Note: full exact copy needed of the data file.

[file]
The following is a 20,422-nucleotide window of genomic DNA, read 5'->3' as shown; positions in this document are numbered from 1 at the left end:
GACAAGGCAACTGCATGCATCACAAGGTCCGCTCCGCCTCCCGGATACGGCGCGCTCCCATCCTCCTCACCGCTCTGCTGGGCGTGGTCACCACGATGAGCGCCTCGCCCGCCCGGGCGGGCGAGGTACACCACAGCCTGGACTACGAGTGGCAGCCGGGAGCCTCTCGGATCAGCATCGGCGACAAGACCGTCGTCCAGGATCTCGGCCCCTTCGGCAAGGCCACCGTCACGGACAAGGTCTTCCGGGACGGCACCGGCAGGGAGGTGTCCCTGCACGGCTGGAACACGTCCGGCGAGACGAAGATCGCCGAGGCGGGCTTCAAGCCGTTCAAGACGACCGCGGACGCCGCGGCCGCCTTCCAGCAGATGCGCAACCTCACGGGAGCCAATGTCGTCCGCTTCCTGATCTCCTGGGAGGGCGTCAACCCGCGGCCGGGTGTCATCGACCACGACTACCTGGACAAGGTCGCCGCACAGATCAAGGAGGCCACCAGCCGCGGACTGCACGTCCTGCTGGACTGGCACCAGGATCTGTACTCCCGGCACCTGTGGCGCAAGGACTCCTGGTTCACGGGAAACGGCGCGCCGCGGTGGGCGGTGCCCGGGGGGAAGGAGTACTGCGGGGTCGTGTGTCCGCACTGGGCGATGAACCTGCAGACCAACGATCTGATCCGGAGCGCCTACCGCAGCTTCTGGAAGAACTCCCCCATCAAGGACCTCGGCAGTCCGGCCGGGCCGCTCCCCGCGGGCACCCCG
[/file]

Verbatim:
The following is a 20,422-nucleotide window of genomic DNA, read 5'->3' as shown; positions in this document are numbered from 1 at the left end:
GACAAGGCAACTGCATGCATCACAAGGTCCGCTCCGCCTCCCGGATACGGCGCGCTCCCATCCTCCTCACCGCTCTGCTGGGCGTGGTCACCACGATGAGCGCCTCGCCCGCCCGGGCGGGCGAGGTACACCACAGCCTGGACTACGAGTGGCAGCCGGGAGCCTCTCGGATCAGCATCGGCGACAAGACCGTCGTCCAGGATCTCGGCCCCTTCGGCAAGGCCACCGTCACGGACAAGGTCTTCCGGGACGGCACCGGCAGGGAGGTGTCCCTGCACGGCTGGAACACGTCCGGCGAGACGAAGATCGCCGAGGCGGGCTTCAAGCCGTTCAAGACGACCGCGGACGCCGCGGCCGCCTTCCAGCAGATGCGCAACCTCACGGGAGCCAATGTCGTCCGCTTCCTGATCTCCTGGGAGGGCGTCAACCCGCGGCCGGGTGTCATCGACCACGACTACCTGGACAAGGTCGCCGCACAGATCAAGGAGGCCACCAGCCGCGGACTGCACGTCCTGCTGGACTGGCACCAGGATCTGTACTCCCGGCACCTGTGGCGCAAGGACTCCTGGTTCACGGGAAACGGCGCGCCGCGGTGGGCGGTGCCCGGGGGGAAGGAGTACTGCGGGGTCGTGTGTCCGCACTGGGCGATGAACCTGCAGACCAACGATCTGATCCGGAGCGCCTACCGCAGCTTCTGGAAGAACTCCCCCATCAAGGACCTCGGCAGTCCGGCCGGGCCGCTCCCCGCGGGCACCCCG